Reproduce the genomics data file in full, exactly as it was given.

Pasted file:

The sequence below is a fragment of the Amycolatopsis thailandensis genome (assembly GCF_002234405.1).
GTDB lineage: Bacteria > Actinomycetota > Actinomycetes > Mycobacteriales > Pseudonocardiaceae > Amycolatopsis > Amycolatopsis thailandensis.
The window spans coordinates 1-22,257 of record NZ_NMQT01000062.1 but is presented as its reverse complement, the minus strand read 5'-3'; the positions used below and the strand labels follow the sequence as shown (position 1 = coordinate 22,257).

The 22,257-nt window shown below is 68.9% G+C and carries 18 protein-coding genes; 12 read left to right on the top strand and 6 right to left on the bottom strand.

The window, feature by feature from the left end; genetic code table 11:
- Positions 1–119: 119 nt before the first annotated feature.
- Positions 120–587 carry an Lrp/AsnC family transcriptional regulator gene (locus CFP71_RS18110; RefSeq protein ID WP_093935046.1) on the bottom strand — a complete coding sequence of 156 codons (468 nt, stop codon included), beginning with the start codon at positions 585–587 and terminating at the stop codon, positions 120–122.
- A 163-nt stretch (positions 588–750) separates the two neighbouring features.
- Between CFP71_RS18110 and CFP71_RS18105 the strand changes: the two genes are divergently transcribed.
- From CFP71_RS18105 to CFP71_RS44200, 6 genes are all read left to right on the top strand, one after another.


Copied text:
The sequence below is a fragment of the Amycolatopsis thailandensis genome (assembly GCF_002234405.1).
GTDB lineage: Bacteria > Actinomycetota > Actinomycetes > Mycobacteriales > Pseudonocardiaceae > Amycolatopsis > Amycolatopsis thailandensis.
The window spans coordinates 1-22,257 of record NZ_NMQT01000062.1 but is presented as its reverse complement, the minus strand read 5'-3'; the positions used below and the strand labels follow the sequence as shown (position 1 = coordinate 22,257).

The 22,257-nt window shown below is 68.9% G+C and carries 18 protein-coding genes; 12 read left to right on the top strand and 6 right to left on the bottom strand.

The window, feature by feature from the left end; genetic code table 11:
- Positions 1–119: 119 nt before the first annotated feature.
- Positions 120–587 carry an Lrp/AsnC family transcriptional regulator gene (locus CFP71_RS18110; RefSeq protein ID WP_093935046.1) on the bottom strand — a complete coding sequence of 156 codons (468 nt, stop codon included), beginning with the start codon at positions 585–587 and terminating at the stop codon, positions 120–122.
- A 163-nt stretch (positions 588–750) separates the two neighbouring features.
- Between CFP71_RS18110 and CFP71_RS18105 the strand changes: the two genes are divergently transcribed.
- From CFP71_RS18105 to CFP71_RS44200, 6 genes are all read left to right on the top strand, one after another.